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ACM Turing Centenary Celebrates Technology Giants of Digital Age

The Association for Computing Machinery
Advancing Computing as a Science & Profession

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SAN FRANCISCO, CA - For Release June 5, 2012

ACM Turing Centenary Celebrates Technology Giants of the Digital Age

WHAT: The Enduring Power of Alan Turing's Thinking Machine

  • 34 ACM Turing Award winners from the last 50 years and world-renowned computer scientists and technology pioneers discuss Turing's legacy and his impact on their work
  • Moderated panels and invited talks on how computing has changed our world
  • Reception June 15 to follow program events.

WHY: The computing community celebrates Alan Turing's legacy 100 years after his birth.  By pondering whether machines can think, Turing created the foundation for startling innovations that have changed our world: programmable computers, mobile devices, cryptology, artificial intelligence, robotics, genomics, and the philosophy of science.  Through his genius, the notion of computers exceeding human intelligence has inspired researchers and realists throughout the world since the 1940s, and laid the foundation of today's always-on, interconnected world.

WHEN: Friday, June 15, 9 a.m. – 6 p.m.; Saturday, June 16, 9 a.m. – 1:45 p.m.

WHERE: Palace Hotel, 2 New Montgomery St., San Francisco, CA 94105

WHO: Hosted by Paul Saffo – Noted futurist and commentator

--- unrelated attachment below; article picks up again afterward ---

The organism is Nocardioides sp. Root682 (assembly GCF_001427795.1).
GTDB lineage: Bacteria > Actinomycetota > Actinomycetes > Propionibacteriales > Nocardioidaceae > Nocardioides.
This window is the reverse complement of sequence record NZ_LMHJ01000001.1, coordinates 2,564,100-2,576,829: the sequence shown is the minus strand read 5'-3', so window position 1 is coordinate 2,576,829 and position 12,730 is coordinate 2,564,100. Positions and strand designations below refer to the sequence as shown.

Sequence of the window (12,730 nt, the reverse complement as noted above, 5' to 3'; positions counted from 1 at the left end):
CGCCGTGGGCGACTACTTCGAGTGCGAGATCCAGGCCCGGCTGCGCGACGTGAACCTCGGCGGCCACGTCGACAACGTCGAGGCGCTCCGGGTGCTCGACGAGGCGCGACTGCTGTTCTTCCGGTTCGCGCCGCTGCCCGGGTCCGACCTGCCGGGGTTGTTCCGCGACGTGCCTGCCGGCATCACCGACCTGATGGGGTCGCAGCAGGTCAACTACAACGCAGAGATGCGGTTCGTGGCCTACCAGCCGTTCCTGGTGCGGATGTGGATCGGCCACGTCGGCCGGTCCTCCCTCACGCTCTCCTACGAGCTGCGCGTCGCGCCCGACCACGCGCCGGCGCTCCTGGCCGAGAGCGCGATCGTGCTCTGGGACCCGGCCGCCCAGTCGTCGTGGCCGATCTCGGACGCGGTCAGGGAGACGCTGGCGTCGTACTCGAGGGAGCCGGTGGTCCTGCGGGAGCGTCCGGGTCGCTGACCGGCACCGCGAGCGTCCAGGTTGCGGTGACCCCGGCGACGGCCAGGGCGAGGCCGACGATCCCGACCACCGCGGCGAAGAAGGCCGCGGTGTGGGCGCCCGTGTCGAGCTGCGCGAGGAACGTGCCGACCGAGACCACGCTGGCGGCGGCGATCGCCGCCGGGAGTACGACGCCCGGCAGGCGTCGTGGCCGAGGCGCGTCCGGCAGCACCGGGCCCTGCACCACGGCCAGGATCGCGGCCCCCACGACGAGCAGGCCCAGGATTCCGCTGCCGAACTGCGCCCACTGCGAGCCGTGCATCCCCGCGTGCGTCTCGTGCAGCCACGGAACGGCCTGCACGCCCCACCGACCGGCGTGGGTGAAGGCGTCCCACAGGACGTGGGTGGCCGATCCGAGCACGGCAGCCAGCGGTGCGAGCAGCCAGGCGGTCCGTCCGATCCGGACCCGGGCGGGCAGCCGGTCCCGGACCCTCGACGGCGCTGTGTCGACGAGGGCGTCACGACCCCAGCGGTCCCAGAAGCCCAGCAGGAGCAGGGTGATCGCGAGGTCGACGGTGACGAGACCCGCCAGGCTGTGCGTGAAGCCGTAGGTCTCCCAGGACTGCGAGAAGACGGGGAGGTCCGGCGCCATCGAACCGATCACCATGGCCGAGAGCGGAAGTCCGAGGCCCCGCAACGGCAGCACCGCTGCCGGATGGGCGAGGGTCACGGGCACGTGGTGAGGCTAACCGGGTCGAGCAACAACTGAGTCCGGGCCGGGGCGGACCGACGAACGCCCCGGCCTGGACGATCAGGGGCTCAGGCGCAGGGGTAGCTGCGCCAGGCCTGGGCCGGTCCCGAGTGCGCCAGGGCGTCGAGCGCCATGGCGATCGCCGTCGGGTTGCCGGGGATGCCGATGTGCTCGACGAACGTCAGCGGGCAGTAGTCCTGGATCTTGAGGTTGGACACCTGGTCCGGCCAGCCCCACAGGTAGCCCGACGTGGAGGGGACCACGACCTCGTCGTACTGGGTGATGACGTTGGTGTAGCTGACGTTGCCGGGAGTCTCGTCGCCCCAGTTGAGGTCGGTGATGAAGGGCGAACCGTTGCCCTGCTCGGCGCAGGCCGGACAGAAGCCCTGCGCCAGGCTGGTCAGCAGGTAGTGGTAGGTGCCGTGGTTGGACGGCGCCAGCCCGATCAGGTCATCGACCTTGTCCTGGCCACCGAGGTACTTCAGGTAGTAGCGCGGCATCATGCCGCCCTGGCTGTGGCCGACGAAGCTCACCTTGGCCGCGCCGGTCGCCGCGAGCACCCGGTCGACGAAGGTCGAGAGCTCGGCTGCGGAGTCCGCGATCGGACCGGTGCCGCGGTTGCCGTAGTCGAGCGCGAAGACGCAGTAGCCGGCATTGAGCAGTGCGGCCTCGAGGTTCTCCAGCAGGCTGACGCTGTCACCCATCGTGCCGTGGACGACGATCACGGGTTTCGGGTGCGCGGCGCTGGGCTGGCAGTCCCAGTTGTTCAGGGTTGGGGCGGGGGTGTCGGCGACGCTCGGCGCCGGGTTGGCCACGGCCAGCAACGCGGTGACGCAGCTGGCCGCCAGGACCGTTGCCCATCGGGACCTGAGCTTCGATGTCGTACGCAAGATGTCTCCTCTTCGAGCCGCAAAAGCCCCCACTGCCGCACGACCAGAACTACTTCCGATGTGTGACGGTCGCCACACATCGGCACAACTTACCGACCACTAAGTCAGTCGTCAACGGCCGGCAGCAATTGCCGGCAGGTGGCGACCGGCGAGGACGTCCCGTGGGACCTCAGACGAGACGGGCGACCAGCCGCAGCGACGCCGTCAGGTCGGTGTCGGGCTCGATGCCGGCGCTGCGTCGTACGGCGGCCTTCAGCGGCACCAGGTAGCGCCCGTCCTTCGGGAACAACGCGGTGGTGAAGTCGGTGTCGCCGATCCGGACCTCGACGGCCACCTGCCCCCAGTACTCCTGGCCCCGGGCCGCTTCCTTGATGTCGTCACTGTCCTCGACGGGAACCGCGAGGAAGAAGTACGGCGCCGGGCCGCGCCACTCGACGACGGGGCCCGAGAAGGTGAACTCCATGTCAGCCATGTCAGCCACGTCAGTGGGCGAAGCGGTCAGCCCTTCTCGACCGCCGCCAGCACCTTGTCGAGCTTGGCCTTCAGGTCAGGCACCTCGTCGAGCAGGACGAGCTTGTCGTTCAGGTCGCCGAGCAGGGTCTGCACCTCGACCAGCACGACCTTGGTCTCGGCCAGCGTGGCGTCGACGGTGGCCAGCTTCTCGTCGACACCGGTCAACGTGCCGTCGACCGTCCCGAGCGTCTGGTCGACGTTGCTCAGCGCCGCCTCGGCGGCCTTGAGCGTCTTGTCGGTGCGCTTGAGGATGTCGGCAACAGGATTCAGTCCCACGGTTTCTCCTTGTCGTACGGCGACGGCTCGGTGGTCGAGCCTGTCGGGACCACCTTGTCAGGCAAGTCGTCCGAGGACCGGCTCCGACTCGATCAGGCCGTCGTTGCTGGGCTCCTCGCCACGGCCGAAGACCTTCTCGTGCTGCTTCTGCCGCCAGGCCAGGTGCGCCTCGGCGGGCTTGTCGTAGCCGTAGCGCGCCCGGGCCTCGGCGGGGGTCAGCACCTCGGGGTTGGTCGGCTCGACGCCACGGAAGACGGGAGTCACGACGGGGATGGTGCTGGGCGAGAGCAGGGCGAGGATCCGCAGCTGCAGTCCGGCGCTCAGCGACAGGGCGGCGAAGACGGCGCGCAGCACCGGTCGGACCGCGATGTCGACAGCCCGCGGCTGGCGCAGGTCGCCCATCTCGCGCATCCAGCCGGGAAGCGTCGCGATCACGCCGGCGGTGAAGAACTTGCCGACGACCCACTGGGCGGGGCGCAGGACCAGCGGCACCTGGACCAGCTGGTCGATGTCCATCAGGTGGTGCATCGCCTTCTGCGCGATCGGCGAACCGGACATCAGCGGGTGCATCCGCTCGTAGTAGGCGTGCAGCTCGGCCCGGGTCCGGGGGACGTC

Speakers include:
 Vint Cerf and Bob Kahn – Turing winners, considered “Fathers” of the Internet
 Alan Kay – Turing winner, innovator in transformational thinking, pioneer in personal computers
 Judea Pearl – Turing winner, pioneer in Artificial Intelligence (AI)
 Fran Allen – Turing winner, first woman to receive the award
 Raj Reddy and Ed Feigenbaum – Turing winners, demonstrated commercial potential of AI
 Charles Bachman – Turing winner, insights from Turing’s family
 Ivan Sutherland – Turing winner, invented Sketchpad, led to first Graphical User Interface Butler Lampson – Turing winner, pioneer in personal computing
 David Patterson – UC Berkeley professor, innovator in computer architecture
 For a complete list of speakers visit  

About the ACM A.M. Turing Award
The A.M. Turing Award was named for Alan M. Turing, the British mathematician who articulated the mathematical foundation and limits of computing. Since its inception in 1966, the Turing Award has honored the computer scientists and engineers who created the systems and underlying theoretical foundations that have propelled the information technology industry. 

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